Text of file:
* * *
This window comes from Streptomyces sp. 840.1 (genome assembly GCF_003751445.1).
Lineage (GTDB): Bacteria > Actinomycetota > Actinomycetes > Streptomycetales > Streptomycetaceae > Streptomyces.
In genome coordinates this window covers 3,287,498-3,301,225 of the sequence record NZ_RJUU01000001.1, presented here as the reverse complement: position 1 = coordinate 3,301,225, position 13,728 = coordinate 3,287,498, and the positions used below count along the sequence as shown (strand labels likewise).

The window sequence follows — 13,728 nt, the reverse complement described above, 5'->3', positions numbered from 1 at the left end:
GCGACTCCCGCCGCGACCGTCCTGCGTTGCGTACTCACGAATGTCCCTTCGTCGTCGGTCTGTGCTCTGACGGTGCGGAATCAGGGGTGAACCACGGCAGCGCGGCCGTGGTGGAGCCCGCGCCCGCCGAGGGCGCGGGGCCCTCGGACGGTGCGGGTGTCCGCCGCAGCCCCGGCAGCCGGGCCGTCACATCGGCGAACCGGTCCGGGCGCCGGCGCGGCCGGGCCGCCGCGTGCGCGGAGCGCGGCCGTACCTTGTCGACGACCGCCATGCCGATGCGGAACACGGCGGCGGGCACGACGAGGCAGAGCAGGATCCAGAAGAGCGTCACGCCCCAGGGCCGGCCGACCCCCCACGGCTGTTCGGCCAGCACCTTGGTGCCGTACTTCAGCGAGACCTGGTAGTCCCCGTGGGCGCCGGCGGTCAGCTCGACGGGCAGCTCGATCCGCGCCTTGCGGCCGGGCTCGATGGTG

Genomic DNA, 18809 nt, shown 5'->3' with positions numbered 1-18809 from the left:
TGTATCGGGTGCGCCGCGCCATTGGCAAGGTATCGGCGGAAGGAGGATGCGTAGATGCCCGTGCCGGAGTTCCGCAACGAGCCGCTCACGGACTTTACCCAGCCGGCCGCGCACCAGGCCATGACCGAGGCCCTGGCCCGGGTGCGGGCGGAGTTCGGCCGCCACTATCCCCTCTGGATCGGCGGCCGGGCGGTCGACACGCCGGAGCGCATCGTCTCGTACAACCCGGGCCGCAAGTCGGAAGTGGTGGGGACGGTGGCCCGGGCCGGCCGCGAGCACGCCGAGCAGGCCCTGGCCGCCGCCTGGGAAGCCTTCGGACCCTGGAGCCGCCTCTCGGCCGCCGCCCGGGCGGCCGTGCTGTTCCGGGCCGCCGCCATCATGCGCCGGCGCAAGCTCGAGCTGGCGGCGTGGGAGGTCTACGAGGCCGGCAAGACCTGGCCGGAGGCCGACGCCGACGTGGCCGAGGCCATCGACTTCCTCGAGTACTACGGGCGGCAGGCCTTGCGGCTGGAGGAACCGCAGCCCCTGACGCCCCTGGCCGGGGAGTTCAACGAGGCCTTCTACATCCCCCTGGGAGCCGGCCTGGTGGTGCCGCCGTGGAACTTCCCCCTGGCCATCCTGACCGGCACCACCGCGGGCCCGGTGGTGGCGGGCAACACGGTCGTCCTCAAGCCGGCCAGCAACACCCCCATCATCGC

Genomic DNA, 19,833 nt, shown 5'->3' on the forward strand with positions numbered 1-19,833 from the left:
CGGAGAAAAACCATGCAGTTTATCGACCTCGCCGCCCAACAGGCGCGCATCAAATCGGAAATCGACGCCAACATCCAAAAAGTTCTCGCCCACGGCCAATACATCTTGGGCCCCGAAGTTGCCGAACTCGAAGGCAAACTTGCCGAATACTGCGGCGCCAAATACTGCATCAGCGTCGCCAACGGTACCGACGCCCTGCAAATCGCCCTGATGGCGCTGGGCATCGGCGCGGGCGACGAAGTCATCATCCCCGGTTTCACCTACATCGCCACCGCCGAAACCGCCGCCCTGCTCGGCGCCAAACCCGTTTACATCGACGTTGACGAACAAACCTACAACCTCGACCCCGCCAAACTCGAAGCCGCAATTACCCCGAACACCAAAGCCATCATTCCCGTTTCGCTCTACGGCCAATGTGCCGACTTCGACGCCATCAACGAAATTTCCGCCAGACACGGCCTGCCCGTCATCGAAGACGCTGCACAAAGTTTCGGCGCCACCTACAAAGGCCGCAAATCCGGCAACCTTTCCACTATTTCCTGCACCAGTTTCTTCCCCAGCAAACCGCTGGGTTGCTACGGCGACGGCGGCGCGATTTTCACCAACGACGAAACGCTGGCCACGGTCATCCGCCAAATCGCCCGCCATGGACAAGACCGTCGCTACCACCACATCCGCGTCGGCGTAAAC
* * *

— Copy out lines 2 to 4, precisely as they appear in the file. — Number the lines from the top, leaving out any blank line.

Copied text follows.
Lineage (GTDB): Bacteria > Actinomycetota > Actinomycetes > Streptomycetales > Streptomycetaceae > Streptomyces.
In genome coordinates this window covers 3,287,498-3,301,225 of the sequence record NZ_RJUU01000001.1, presented here as the reverse complement: position 1 = coordinate 3,301,225, position 13,728 = coordinate 3,287,498, and the positions used below count along the sequence as shown (strand labels likewise).

The window sequence follows — 13,728 nt, the reverse complement described above, 5'->3', positions numbered from 1 at the left end: